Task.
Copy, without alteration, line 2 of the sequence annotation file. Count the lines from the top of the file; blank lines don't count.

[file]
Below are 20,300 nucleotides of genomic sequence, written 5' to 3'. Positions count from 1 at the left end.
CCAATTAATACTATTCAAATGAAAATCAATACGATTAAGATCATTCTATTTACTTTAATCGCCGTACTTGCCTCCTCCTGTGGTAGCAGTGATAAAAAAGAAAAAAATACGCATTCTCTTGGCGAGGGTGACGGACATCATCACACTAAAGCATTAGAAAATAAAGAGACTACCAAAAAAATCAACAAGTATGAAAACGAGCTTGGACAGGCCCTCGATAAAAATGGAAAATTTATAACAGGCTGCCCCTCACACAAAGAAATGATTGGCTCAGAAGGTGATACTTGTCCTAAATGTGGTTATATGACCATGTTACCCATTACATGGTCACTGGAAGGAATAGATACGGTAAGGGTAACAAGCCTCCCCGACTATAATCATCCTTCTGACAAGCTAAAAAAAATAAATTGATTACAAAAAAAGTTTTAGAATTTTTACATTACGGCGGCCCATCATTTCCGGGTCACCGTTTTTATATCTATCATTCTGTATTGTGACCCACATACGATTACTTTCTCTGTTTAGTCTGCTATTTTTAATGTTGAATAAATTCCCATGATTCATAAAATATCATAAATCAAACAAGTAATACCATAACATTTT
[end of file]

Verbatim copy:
CCAATTAATACTATTCAAATGAAAATCAATACGATTAAGATCATTCTATTTACTTTAATCGCCGTACTTGCCTCCTCCTGTGGTAGCAGTGATAAAAAAGAAAAAAATACGCATTCTCTTGGCGAGGGTGACGGACATCATCACACTAAAGCATTAGAAAATAAAGAGACTACCAAAAAAATCAACAAGTATGAAAACGAGCTTGGACAGGCCCTCGATAAAAATGGAAAATTTATAACAGGCTGCCCCTCACACAAAGAAATGATTGGCTCAGAAGGTGATACTTGTCCTAAATGTGGTTATATGACCATGTTACCCATTACATGGTCACTGGAAGGAATAGATACGGTAAGGGTAACAAGCCTCCCCGACTATAATCATCCTTCTGACAAGCTAAAAAAAATAAATTGATTACAAAAAAAGTTTTAGAATTTTTACATTACGGCGGCCCATCATTTCCGGGTCACCGTTTTTATATCTATCATTCTGTATTGTGACCCACATACGATTACTTTCTCTGTTTAGTCTGCTATTTTTAATGTTGAATAAATTCCCATGATTCATAAAATATCATAAATCAAACAAGTAATACCATAACATTTT